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Age adjusted hospitalisation rates for heart failure have increased considerably throughout the western world in the 1980s and early 1990s, as documented by reports from New Zealand, the USA, Sweden, Spain, Scotland, and the Netherlands.1,2 Hospitalisations account for as much as 70% of the health care budget spent on heart failure.1 Angiotensin converting enzyme (ACE) inhibition became the cornerstone of heart failure treatment in the 1990s, following demonstration of reduction in mortality and readmissions in patients with heart failure or left ventricular dysfunction enrolled in clinical trials.3 We examined trends in hospitalisations for heart failure and ACE inhibitor prescription rates in the Netherlands from 1980 to 1999.
PARTICIPANTS, METHODS, AND RESULTS
All hospital admissions, including in-hospital deaths, with a first listed discharge diagnosis of heart failure were studied, using the methods described in detail previously.2 Briefly, International classification of diseases, ninth revision (ICD-9) codes 428.x (heart failure), 402.x (hypertensive heart disease), and 429.1 (myocardial degeneration) were used to identify discharges for heart failure. Complete national data on discharges were obtained from Prismant and on Dutch population figures from Statistics Netherlands. From 1980 to 1999 the mean age of patients admitted for heart failure increased from 71.2 to 72.9 years in men and from 75.0 to 77.7 years in women. Age adjusted discharge rates were calculated by direct standardisation to the European standard population. Trends over time in discharge rates were analysed separately for men and women using Poisson regression. The model included calendar year, both linear and quadratic, and five year age groups (categorical) as explanatory variables. Nationwide information on ACE inhibition prescription was obtained from IMS Medical Index and Farminform FI-ROM/Aventis, the Netherlands.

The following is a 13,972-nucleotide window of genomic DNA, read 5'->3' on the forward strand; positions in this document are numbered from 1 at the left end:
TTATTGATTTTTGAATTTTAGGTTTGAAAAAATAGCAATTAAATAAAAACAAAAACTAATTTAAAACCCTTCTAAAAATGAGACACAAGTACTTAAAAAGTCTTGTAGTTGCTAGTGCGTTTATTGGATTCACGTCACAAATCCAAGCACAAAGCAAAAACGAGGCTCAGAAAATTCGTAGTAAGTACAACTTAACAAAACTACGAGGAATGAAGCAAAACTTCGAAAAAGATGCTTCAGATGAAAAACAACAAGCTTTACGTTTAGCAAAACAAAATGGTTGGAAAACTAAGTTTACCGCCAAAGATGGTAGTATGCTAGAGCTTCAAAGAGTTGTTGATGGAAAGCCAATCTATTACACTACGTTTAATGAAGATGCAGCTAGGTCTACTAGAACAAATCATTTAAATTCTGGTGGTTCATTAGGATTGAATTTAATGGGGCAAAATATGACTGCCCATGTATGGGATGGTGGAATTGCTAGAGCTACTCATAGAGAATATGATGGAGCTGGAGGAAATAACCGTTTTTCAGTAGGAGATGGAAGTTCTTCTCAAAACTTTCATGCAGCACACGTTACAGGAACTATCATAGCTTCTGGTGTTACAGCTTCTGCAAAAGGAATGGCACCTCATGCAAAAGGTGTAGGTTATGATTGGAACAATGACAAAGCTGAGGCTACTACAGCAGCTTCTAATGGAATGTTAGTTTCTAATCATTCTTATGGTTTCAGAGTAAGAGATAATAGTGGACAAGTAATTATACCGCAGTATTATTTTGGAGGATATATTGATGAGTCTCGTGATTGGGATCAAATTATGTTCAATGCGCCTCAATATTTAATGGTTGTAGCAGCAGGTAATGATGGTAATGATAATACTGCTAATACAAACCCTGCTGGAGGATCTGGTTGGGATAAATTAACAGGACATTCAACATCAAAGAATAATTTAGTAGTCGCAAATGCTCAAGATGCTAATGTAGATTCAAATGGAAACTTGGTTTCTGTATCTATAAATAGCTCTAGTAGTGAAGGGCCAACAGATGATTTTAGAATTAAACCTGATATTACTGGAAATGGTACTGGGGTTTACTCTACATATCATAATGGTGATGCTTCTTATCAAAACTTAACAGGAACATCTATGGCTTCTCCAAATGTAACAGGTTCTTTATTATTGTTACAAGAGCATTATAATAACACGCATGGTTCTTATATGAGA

The total number of hospitalisations for heart failure increased by 72% between 1980 (14441) and 1999 (24868). The quadratic term of calendar year was highly significant and negative in sign in both men (β = −0.00267; p = 0.0001) and women (β = −0.00181; p = 0.0001), indicating that following an increase in hospitalisation rates in the beginning of the study period a peak was reached in 1992 for men and in 1993 for women (fig 1A). For men the average annual increase between 1980 and 1992 was estimated at 4.3%, followed by a small annual decrease of 1.5% in the years thereafter. For women the average annual increase between 1980 and 1993 was 2.8%, followed by an annual decrease of 1.0%. The average duration of hospitalisation declined steadily from 21.1 days in 1980 to 12.9 days in 1999. In-hospital mortality declined from 18.6% to 13.5%.
Since their introduction in the 1980s, ACE inhibition prescription rates continued to increase in the 1990s, more than doubling between 1990 (56.8 million treatment days) and 1999 (151.8 million treatment days) (fig 1B). Currently, the predominant indication for ACE inhibition prescription is primary hypertension (65.0%). Heart failure and chronic ischaemic heart disease account for 9.4%. In patients with a diagnosis of heart failure diuretics (69.4%) were the most frequently prescribed drugs, followed by ACE inhibitors (30.7%) and digoxin (14.5%). In 1983, two years after introduction of the first ACE inhibitor, captopril, on the Dutch market, 81% of treated patients were on diuretics, 43% on digoxin, and none on an ACE inhibitor.
Our data indicate that, following a steady increase in the 1980s, age adjusted hospitalisation rates for heart failure peaked in the early 1990s. This trend was observed concomitantly with a sharp rise in the use of ACE inhibitors.